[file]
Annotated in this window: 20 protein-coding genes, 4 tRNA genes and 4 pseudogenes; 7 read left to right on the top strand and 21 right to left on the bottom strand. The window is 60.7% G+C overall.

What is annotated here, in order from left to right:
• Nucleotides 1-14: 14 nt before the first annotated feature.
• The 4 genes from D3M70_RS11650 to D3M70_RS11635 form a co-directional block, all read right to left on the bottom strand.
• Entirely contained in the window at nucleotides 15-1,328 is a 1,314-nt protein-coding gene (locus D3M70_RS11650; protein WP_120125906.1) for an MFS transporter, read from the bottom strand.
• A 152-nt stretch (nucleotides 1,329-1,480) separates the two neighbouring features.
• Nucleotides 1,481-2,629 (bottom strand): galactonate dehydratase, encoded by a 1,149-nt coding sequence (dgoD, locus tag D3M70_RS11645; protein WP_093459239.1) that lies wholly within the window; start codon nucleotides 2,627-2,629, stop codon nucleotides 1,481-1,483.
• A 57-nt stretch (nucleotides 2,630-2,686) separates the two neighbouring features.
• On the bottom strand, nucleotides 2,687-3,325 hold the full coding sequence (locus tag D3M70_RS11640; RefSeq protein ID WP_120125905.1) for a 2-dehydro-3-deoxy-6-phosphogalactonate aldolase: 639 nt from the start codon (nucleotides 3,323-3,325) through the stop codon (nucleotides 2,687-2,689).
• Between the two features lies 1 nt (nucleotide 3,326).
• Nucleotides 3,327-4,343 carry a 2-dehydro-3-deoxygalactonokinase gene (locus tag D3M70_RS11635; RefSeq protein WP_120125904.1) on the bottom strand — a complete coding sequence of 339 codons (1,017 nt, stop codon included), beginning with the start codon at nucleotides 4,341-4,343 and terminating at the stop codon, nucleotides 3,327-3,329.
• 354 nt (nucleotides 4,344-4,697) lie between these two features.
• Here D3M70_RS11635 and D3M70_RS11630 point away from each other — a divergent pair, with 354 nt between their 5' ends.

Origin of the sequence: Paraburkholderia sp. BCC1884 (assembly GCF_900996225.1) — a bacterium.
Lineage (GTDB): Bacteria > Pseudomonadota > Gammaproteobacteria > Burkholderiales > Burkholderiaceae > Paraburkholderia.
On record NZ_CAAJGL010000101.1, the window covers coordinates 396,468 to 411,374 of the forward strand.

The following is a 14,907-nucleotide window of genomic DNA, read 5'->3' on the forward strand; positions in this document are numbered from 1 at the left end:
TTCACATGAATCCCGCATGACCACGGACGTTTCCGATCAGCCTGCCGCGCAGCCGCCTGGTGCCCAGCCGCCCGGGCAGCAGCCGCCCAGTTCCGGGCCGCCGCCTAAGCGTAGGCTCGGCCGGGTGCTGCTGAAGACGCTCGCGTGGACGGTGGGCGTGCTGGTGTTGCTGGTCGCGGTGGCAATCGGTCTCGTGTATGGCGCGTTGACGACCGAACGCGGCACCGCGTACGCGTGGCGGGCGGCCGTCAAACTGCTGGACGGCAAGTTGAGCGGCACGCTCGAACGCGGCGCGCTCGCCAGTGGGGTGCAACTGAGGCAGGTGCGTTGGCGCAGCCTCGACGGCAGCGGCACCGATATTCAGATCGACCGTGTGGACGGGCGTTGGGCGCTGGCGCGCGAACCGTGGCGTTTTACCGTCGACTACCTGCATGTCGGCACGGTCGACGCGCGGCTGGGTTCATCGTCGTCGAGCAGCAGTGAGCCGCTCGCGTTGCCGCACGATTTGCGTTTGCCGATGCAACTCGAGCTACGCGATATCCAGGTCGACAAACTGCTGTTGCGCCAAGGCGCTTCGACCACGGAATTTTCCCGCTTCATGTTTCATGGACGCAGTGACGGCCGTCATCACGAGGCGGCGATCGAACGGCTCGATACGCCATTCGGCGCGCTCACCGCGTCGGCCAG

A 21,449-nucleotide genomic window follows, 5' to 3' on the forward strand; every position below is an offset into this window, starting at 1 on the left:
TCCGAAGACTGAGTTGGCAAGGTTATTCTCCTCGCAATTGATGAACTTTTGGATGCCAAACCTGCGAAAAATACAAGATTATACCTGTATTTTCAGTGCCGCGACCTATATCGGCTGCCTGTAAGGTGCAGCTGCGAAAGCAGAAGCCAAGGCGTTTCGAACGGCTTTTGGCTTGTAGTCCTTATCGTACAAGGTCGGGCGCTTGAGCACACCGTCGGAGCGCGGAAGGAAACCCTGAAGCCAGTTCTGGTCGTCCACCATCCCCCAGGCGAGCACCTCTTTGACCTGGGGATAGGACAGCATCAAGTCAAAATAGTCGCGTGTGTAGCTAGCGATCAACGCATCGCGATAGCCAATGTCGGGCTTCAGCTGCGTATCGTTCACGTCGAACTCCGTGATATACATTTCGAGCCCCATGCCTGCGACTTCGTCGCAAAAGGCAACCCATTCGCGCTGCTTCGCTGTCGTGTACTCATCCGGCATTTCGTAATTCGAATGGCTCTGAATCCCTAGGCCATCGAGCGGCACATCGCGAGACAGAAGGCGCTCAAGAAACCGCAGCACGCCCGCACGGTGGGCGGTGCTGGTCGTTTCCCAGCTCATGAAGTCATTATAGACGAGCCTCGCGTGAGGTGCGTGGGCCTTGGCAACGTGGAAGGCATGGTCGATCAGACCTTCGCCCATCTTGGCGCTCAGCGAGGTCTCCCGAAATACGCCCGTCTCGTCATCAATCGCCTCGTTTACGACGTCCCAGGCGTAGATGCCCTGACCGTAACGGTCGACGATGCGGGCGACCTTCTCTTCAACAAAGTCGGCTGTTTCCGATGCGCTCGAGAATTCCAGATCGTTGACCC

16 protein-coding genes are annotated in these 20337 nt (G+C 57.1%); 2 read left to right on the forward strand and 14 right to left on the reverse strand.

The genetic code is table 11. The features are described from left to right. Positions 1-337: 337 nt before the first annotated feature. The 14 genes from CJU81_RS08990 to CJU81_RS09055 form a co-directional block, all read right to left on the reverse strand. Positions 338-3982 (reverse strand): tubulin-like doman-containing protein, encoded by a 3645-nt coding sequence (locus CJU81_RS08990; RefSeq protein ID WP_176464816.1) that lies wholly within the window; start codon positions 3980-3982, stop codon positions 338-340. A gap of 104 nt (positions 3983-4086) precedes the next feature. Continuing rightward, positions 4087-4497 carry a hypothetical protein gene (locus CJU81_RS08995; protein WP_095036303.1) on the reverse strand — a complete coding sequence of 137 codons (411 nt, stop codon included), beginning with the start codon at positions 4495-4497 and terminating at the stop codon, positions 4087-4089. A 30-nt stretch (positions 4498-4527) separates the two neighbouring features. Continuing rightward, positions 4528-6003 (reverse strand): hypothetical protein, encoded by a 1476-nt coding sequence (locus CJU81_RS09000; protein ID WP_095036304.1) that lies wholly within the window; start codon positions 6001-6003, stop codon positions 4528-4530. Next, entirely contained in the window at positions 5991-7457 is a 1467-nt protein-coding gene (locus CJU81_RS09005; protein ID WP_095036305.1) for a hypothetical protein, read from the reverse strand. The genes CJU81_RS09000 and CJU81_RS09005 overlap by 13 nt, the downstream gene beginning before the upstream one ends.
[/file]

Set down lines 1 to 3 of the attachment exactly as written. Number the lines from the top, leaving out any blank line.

Annotated in this window: 20 protein-coding genes, 4 tRNA genes and 4 pseudogenes; 7 read left to right on the top strand and 21 right to left on the bottom strand. The window is 60.7% G+C overall.

What is annotated here, in order from left to right:
• Nucleotides 1-14: 14 nt before the first annotated feature.